Canadians Donna and Allen (pictured left) visited Rhyl last week to see where their parents honeymooned 70 years ago. The lovely photograph below shows newlyweds Kathleen, from Manchester, and Canadian Melvin Lambert on the pier at Rhyl during their honeymoon. Paratrooper Melvin set up his camera on a post, timed it, and ran back to hold his new wife’s hand! They arrived here on January 31st 1946 and stayed in a “bed and breakfast”. Donna’s Mum Kathleen, who is now 90, remembers that they only walked a little way onto the pier as it was very rickety and unstable. Another memory that Kathleen has is of going swimming to an indoor pool “not far from the pier”. Melvin passed away in 1983 but Kathleen has always kept this favourite photograph close by.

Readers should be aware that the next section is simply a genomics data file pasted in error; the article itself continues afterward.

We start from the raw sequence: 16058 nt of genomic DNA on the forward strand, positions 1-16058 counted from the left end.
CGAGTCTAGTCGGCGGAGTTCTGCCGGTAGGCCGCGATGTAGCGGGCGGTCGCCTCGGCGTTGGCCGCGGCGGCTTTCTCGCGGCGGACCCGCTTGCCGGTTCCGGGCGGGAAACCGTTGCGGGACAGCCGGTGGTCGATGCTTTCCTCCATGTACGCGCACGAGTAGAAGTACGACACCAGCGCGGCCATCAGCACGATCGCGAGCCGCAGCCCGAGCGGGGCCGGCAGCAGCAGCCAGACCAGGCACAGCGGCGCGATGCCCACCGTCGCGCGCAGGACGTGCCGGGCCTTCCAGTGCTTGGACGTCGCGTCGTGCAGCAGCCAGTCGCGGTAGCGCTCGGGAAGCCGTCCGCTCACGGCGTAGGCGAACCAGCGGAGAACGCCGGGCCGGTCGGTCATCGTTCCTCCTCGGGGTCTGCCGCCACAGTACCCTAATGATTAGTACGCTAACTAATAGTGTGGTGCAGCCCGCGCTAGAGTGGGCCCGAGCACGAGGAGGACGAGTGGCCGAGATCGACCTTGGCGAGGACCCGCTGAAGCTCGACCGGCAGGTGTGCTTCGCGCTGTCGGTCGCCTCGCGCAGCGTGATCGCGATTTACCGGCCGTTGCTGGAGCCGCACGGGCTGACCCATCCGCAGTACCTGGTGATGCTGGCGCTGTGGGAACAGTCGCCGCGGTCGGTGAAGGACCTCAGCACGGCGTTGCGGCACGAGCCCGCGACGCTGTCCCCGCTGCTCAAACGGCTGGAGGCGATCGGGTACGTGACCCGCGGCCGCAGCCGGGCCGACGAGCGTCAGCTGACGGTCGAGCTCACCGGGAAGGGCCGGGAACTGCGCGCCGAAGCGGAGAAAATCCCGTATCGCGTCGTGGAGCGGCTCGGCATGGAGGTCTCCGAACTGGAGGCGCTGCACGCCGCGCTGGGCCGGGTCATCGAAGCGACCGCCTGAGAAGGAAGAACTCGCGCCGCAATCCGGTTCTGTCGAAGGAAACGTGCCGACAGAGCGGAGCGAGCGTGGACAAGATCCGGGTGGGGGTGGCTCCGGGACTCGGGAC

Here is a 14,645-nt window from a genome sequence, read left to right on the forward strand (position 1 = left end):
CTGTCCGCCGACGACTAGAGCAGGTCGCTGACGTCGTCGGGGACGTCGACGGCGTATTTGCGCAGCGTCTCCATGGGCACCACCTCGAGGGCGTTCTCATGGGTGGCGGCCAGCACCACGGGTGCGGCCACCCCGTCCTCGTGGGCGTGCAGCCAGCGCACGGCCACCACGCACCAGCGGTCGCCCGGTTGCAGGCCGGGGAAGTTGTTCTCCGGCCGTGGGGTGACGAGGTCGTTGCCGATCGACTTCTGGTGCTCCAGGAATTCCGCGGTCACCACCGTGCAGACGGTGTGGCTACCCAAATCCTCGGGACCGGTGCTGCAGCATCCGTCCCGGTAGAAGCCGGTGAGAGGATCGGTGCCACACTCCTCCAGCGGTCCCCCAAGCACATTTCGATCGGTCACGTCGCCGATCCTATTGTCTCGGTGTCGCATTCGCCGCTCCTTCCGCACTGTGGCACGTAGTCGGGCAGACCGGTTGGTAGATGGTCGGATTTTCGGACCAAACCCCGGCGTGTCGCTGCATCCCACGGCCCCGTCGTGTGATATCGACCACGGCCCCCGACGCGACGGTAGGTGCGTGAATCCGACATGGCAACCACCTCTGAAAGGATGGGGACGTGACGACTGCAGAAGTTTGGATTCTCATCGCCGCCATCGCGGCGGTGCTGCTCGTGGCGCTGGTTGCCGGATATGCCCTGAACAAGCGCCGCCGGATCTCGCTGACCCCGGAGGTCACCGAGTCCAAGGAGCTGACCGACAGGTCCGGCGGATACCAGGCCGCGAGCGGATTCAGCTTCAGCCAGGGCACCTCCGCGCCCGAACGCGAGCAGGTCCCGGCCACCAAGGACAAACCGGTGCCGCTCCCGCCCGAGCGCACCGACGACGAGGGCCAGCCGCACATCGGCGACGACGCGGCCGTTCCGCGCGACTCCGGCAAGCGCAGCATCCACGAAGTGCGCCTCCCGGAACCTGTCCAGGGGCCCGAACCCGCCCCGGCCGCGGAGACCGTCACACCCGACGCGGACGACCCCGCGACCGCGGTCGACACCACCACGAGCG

The Lamberts only stayed in Rhyl for a few days as Melvin had to return from leave, and although it was wintertime there was plenty to do in Rhyl whilst they were here. Films were showing in the Regal, the Odeon, the Plaza and the Queen’s including “A Thousand and One Nights”, “Burma Victory” and “Men in her Diary”.
There was dancing every evening at the Queen’s Ballroom to Tom Arnold and his Orchestra with Al Stevenson – “Britain’s Ace Crooner”.
Melvin and Kathleen probably travelled by train. In the Rhyl Journal of January 31st 1946 there was an advertisement entitled
If your train is late or crowded
It is probably due to
SHORTAGE OF TRAINED STAFF – nearly 100,000 skilled railwaymen, a sixth of the whole staff, have still to be demobilised.
INFERIOR COAL – like the housewife the railways are obliged to use coal of inferior quality during the national fuel shortage.
SHORTAGE OF CARRIAGES – 3,500 carriages with their 180,00 seats are away every day for repair.
SHORTAGE OF LOCOMOTIVES – over 3,000 locomotives, overworked during six years of war service are awaiting or undergoing repair every day.
TO RESTORE PRE WAR STANDARDS WILL TAKE TIME
GWR LMS LNER SR
Many thanks to Donna and Allen and we send our very best wishes to Kathleen from us all here in Sunny Rhyl.